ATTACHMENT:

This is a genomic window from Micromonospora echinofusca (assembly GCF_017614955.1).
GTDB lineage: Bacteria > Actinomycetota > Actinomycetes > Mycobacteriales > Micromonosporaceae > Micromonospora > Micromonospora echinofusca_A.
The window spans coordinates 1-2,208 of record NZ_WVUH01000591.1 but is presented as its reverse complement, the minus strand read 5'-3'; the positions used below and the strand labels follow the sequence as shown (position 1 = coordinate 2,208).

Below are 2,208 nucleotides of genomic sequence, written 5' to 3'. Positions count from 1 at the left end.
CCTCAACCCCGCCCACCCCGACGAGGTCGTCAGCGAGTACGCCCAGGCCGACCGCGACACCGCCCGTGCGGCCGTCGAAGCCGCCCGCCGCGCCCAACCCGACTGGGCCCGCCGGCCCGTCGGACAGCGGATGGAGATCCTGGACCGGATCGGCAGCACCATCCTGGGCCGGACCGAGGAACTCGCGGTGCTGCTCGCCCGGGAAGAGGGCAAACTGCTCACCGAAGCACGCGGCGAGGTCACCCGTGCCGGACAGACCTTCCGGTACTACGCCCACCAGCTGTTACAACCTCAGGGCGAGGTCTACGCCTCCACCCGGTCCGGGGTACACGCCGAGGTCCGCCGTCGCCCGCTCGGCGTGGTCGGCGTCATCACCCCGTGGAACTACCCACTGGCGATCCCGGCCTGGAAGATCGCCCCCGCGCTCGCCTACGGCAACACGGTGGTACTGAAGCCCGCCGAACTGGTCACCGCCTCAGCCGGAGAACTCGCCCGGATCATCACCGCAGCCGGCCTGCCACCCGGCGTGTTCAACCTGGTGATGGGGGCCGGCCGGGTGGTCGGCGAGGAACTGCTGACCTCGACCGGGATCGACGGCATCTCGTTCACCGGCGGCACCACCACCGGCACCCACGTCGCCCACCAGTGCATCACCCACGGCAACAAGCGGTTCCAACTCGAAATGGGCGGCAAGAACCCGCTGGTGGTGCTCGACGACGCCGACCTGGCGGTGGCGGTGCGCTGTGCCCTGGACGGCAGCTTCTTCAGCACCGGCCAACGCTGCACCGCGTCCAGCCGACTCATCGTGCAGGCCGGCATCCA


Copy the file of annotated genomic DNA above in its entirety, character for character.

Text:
This is a genomic window from Micromonospora echinofusca (assembly GCF_017614955.1).
GTDB lineage: Bacteria > Actinomycetota > Actinomycetes > Mycobacteriales > Micromonosporaceae > Micromonospora > Micromonospora echinofusca_A.
The window spans coordinates 1-2,208 of record NZ_WVUH01000591.1 but is presented as its reverse complement, the minus strand read 5'-3'; the positions used below and the strand labels follow the sequence as shown (position 1 = coordinate 2,208).

Below are 2,208 nucleotides of genomic sequence, written 5' to 3'. Positions count from 1 at the left end.
CCTCAACCCCGCCCACCCCGACGAGGTCGTCAGCGAGTACGCCCAGGCCGACCGCGACACCGCCCGTGCGGCCGTCGAAGCCGCCCGCCGCGCCCAACCCGACTGGGCCCGCCGGCCCGTCGGACAGCGGATGGAGATCCTGGACCGGATCGGCAGCACCATCCTGGGCCGGACCGAGGAACTCGCGGTGCTGCTCGCCCGGGAAGAGGGCAAACTGCTCACCGAAGCACGCGGCGAGGTCACCCGTGCCGGACAGACCTTCCGGTACTACGCCCACCAGCTGTTACAACCTCAGGGCGAGGTCTACGCCTCCACCCGGTCCGGGGTACACGCCGAGGTCCGCCGTCGCCCGCTCGGCGTGGTCGGCGTCATCACCCCGTGGAACTACCCACTGGCGATCCCGGCCTGGAAGATCGCCCCCGCGCTCGCCTACGGCAACACGGTGGTACTGAAGCCCGCCGAACTGGTCACCGCCTCAGCCGGAGAACTCGCCCGGATCATCACCGCAGCCGGCCTGCCACCCGGCGTGTTCAACCTGGTGATGGGGGCCGGCCGGGTGGTCGGCGAGGAACTGCTGACCTCGACCGGGATCGACGGCATCTCGTTCACCGGCGGCACCACCACCGGCACCCACGTCGCCCACCAGTGCATCACCCACGGCAACAAGCGGTTCCAACTCGAAATGGGCGGCAAGAACCCGCTGGTGGTGCTCGACGACGCCGACCTGGCGGTGGCGGTGCGCTGTGCCCTGGACGGCAGCTTCTTCAGCACCGGCCAACGCTGCACCGCGTCCAGCCGACTCATCGTGCAGGCCGGCATCCA